Cops are not designed to enforce law. They are not here to protect us or to serve the public. Their purpose has been for centuries to protect the interests of the powerful and wealthy. They started out as slave patrols, have broken strikes and killed striking workers for 150 years, have stifled protests, kill unarmed blacks, cage people ruining lives for the purpose of assuring that all people conform to the ways of the ruling establishment, and do not try to break free of the ruling class’s vice grip of power. You may want to read one of my books which spends four chapters explaining this and how we have some states with privatized prisons, and in those states the three strike law, and therein forced labor, working for pennies an hour, while you foot the bill for their incarceration. SLAVERY TODAY.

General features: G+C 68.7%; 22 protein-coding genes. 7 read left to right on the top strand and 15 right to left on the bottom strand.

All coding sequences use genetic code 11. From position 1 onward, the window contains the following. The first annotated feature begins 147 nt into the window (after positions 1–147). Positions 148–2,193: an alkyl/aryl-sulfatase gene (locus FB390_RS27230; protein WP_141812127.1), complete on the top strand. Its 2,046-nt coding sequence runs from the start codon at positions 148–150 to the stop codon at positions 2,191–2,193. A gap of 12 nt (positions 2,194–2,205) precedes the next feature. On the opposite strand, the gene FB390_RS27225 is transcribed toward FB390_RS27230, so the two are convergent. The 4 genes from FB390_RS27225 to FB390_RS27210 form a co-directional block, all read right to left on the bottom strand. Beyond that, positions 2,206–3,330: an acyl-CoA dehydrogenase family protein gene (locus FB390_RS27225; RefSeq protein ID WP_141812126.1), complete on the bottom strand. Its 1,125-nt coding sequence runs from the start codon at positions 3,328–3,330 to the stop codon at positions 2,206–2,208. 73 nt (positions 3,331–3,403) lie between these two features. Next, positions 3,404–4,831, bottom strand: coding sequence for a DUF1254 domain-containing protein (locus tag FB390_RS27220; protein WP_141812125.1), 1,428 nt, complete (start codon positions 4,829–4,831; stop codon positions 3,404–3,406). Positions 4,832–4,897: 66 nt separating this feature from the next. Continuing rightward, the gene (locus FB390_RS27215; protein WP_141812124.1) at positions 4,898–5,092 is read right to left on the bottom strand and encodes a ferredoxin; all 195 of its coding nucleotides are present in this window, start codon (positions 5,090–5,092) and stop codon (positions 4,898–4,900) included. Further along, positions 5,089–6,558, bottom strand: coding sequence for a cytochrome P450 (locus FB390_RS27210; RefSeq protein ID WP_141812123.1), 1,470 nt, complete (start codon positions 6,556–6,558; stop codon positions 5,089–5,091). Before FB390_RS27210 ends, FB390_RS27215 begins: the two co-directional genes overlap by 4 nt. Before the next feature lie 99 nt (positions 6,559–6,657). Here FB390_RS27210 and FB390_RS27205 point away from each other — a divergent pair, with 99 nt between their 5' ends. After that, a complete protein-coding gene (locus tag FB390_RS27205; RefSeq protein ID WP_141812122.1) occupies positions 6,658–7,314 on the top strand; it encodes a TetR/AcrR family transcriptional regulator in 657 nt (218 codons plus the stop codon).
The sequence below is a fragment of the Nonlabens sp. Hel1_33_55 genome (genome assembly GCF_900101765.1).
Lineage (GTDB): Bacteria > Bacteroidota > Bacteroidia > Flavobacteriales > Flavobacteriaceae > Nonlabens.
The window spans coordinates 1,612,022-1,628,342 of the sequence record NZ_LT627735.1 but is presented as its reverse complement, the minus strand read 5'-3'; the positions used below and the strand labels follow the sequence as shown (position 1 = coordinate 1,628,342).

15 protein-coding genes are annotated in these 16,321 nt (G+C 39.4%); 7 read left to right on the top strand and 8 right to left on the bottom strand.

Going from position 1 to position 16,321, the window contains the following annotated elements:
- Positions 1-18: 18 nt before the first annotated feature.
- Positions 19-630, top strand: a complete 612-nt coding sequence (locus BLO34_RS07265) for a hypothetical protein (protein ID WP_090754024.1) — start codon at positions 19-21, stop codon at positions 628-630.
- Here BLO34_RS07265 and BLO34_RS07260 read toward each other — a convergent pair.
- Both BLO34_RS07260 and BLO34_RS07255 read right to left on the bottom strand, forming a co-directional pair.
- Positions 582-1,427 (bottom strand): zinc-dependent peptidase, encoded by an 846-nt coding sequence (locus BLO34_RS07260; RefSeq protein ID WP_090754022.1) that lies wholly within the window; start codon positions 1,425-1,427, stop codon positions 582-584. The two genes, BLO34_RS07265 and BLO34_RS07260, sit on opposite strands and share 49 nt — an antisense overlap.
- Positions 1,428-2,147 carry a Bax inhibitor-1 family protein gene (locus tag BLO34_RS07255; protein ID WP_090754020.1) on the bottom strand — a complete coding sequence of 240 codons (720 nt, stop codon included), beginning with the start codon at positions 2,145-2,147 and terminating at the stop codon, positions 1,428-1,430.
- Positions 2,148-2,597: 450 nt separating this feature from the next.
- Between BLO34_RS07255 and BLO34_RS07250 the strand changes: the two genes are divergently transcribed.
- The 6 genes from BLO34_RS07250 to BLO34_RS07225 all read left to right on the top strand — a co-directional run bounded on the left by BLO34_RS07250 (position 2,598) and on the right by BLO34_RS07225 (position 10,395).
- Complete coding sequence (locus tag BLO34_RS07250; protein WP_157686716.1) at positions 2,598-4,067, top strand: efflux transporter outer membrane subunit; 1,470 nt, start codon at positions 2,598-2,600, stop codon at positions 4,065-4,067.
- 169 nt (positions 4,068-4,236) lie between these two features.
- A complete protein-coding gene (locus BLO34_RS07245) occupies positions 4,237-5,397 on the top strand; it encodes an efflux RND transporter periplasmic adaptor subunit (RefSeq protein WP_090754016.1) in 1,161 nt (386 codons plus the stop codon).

ANGRY LOUD AND CLEAR TRUTH by Michael Kahn three bucks on Amazon, one of the most powerful books ever written.

        Thank you for correcting me. I am slow and thought that cops are wealthy. geez.

      2. @MIchael Lewis Kahn
        I need to learn how to read? More like you need to learn how to think. How rich somebody is has NOTHING TO DO with who they protect or any of the other comments you made; it’s based on how much they’re paid, which you didn’t even mention. We agree that the cops are the army of the rich and that their main job is to protect property and those who own it, but you’re way off base regarding how much wealth cops have.